The legislature is the representative of the people. This is because it is elected by the people from all areas of the country. The primary functions of the legislature is to make laws. These bills are usually private or public bills, but most of the bills usually originate from the executive. The house of representatives is made up of 360 members while the senate has 109 members as provided for in SS.48 & 49 CFRN 1999 as amended.. Together they are referred to as the national assembly as provided in S.4(1). Their primary function is to make laws for the peace, order and good government of the federation in relation to matters in the exclusive list as provided in S.4(2). The national assembly also has the power to legislate on items in the concurrent list as provided for in S.4(4)(a) of the constitution. However, in doing this, the security and welfare of the people shall be the primary focus. S.14(2)(b).
OVERSIGHT FUNCTIONS OF THE LEGISLATURE
In order to carry out its functions effectively, the members of the legislature are usually divided into standing or ad hoc committees. S.62 CFRN 1999, empowers the legislature to create committees as may seem appropriate to it. However, they cant directly delegate the power of legislation to these committees. see AG Bendel vs AG federation; S.62(4) CFRN 1999. The purpose of these committees is to facilitate the carrying out of oversight functions of the legislature. The purpose of oversight functions is to ensure that acts of the national assembly are well implemented. This includes the appropriation act.
What then is the meaning of oversight? Oversight has been defined by Olezek as the continuing reviewing by the legislature of how effectively the executive branch is carrying out the legislative mandate. Unlike the parliamentary system of government, there is no ‘question time in the presidential system. This then makes oversight imperative in a presidential system of government.
It is argued in some quarters that the source of this power of oversight is contained in S.88 of the constitution. This is the section of the constitution that confers investigative powers on the legislature. However opposing this view is the opinion that the powers of oversight are broader than just investigation. Even if they are not stated in the constitution they will be inherent. This is due to the fact that pursuant to S.80 and S.81, it is the legislature that is in custody of the revenue of the federation and they are the ones to approve the budget of the federation. Therefore, since they are the custodian of revenue, it is inherent on them to ensure that the money is well utilised.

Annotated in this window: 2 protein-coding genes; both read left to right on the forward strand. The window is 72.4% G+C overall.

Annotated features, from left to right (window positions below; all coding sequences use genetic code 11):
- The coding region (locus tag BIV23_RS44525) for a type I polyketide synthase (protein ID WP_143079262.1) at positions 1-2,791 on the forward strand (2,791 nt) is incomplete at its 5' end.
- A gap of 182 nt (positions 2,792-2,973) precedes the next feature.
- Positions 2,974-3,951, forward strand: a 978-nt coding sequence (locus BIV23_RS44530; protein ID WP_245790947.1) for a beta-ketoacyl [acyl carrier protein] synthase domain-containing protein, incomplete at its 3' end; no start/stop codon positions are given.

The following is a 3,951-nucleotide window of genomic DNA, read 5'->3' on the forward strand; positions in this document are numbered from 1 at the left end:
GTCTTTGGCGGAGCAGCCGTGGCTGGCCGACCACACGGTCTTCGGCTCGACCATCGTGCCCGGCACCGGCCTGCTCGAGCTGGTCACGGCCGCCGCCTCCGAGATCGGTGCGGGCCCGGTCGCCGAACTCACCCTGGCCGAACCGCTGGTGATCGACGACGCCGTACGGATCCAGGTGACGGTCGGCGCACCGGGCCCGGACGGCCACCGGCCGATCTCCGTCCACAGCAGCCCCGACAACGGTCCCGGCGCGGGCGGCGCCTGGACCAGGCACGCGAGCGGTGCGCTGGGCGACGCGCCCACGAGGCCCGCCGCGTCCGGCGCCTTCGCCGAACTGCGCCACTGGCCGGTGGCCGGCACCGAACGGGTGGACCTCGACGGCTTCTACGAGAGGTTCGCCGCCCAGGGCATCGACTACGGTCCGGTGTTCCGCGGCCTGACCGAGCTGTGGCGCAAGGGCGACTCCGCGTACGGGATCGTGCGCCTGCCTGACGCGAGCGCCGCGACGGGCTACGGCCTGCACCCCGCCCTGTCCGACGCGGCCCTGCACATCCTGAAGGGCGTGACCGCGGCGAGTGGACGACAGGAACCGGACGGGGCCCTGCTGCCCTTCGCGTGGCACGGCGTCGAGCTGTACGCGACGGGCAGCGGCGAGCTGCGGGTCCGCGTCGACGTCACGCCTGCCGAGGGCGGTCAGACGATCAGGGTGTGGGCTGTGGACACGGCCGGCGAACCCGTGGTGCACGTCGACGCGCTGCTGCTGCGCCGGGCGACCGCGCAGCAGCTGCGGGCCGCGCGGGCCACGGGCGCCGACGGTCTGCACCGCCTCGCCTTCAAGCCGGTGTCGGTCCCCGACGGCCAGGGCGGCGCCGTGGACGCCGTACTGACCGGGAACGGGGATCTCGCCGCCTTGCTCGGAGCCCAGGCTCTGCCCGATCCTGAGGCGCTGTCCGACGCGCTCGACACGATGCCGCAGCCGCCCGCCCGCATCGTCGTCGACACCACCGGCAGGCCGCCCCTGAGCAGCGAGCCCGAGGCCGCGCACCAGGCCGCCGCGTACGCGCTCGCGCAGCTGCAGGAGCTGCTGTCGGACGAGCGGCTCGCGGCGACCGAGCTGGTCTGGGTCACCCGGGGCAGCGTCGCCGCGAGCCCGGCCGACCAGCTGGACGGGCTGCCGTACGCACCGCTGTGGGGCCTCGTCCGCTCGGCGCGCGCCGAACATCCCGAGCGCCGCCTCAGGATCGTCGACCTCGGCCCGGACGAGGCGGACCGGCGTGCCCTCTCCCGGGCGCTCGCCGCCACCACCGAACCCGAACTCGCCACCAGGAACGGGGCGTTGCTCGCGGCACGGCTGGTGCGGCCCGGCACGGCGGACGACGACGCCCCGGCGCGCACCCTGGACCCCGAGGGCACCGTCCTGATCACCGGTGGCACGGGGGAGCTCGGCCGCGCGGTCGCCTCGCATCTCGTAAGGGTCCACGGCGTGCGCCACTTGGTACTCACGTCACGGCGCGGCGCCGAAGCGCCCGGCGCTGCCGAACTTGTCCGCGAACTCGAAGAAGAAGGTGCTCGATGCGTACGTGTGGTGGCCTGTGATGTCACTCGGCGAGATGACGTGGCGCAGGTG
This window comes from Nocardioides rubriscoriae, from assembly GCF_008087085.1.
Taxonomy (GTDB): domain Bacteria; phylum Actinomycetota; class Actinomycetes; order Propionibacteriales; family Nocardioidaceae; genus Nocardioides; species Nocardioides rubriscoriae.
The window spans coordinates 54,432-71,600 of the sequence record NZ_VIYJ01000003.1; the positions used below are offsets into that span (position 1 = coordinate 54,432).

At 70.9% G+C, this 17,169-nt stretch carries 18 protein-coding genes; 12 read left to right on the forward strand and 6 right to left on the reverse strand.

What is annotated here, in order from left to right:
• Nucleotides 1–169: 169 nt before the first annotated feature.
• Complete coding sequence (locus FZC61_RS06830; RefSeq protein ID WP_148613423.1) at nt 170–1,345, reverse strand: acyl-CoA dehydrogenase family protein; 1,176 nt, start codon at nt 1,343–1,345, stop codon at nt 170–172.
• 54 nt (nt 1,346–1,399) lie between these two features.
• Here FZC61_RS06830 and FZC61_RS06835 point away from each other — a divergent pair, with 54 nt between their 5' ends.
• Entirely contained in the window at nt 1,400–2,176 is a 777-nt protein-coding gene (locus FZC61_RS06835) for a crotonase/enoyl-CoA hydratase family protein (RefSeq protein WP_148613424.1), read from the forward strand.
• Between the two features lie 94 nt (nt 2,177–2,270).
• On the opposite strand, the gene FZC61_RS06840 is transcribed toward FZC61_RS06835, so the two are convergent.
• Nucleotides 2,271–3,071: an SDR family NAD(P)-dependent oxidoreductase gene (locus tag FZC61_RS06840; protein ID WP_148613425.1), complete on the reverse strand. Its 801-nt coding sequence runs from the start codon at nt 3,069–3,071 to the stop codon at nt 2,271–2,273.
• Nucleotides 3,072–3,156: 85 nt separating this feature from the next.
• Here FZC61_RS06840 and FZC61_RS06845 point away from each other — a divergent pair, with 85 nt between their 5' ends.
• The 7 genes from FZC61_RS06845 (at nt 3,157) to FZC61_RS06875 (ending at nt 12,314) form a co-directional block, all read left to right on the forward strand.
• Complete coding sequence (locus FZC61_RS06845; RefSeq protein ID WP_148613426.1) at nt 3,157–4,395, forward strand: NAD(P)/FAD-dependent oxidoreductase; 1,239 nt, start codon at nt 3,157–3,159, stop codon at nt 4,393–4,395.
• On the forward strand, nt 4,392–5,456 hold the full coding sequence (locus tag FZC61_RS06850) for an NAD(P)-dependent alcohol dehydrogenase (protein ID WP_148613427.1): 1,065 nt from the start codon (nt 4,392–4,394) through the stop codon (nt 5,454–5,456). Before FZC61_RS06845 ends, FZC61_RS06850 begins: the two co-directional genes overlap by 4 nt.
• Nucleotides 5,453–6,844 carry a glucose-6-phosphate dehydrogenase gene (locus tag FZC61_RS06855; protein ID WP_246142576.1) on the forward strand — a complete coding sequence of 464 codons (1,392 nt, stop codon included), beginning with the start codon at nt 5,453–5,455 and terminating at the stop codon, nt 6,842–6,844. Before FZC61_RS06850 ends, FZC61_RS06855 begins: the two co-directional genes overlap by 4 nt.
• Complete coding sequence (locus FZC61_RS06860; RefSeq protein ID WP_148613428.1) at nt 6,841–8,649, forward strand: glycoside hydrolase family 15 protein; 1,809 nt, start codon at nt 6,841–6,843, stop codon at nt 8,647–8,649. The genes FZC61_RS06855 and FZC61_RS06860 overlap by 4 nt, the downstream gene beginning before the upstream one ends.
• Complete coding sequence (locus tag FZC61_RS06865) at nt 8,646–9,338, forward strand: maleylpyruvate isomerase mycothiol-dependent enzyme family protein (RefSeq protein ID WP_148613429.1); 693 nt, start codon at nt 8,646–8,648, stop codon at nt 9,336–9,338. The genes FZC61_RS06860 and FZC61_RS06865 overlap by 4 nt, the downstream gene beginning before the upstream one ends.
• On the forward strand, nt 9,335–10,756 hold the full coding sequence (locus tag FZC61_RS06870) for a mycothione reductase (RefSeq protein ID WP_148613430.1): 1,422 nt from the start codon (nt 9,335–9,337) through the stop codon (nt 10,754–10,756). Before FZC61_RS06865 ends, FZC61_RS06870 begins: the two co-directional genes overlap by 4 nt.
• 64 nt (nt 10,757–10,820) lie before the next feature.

Another example of oversight of the executive by the legislature is the fact that it is the legislature that usually confirms the appointment of ministers and other officials of the federation. This is contained under S.147(2) CFRN 1999 where ministers have to be confirmed by the senate. Also, impeachment of the chief executive as contained in S.143 of the constitution can also be regarded as oversight function.
The mode of carrying out law making functions in general is contained in SS.58 & 59 CFRN 1999 (as amended) while it is S.100 for the houses of assembly. All other function of the legislature apart from law making can be categorised into oversight functions. Some of them include: being in charge of the public purse; S.80 to 84 CFRN 1999, the power of removal of the chief executive which is contained in S.143 for the president and s.188 for the governor.
WHY THE LEGISLATURE HAS OVERSIGHT FUNCTIONS
- To prevent the arbitrary use of public fund by the executive as provided in S.80 to S.84 of the constitution.
- To foster executive accountability.
- It helps to strengthen democracy. This is due to the fact that exercise of oversight functions keeps the executive on their toes.
- It helps to ensure effectiveness by the executive as they know that they are being overseen by the legislature.
- Expose corruption, inefficiency or waste in the execution and administration of laws propounded by it or the appropriation fund as provided in S.88(2)(b).
WHY OVERSIGHT FUNCTION ISN’T EFFECTIVE IN NIGERIA.
S.14(2)(b) CFRN 1999 provides that the security and welfare of the people shall be the primary purpose of government. However, with the way Nigeria is, it would be doubtful to conclude that this provision has been followed. One of the reason for this could be said to be the failure of oversight functions by the legislature. The following are some of the reasons why oversight function isn’t effective in Nigeria:
- Ethnic loyalty: Legislators who belong a particular ethnic affiliation are usually reluctant to indict members of the executive who belong to the same ethnic group as they are. This is due the fact that the legislators put their ethnic interests before national interests.
- Partisan Loyalty: As is the case with ethnic loyalty, so it is with partisan loyalty. Legislators of a particular political party are reluctant to also indict executives of the same partisan affiliation as them.
- Lack of solid legislative framework for oversight: Whenever oversight functions are carried out, most often that not, the legislature would pass a resolution to that effect. However,it should be noted that resolutions could be ignored by the executive. Thus it would be best if there were legislation making it mandatory for the executive to respond to resolutions and to give reasons for not implementing them.
- Docile citizenry: The citizens of Nigeria have the power under S.69 & S.110 of the constitution to recall representatives who they feel are not performing. However, this power is hardly made use of. Thus the legislators become lukewarm to their oversight functions.
Author: Olanrewaju Olamide
Olamide is an avid reader who believes that no knowledge is wasted. If he is not surfing the internet, he would be doing something else to get more information, whatever that is.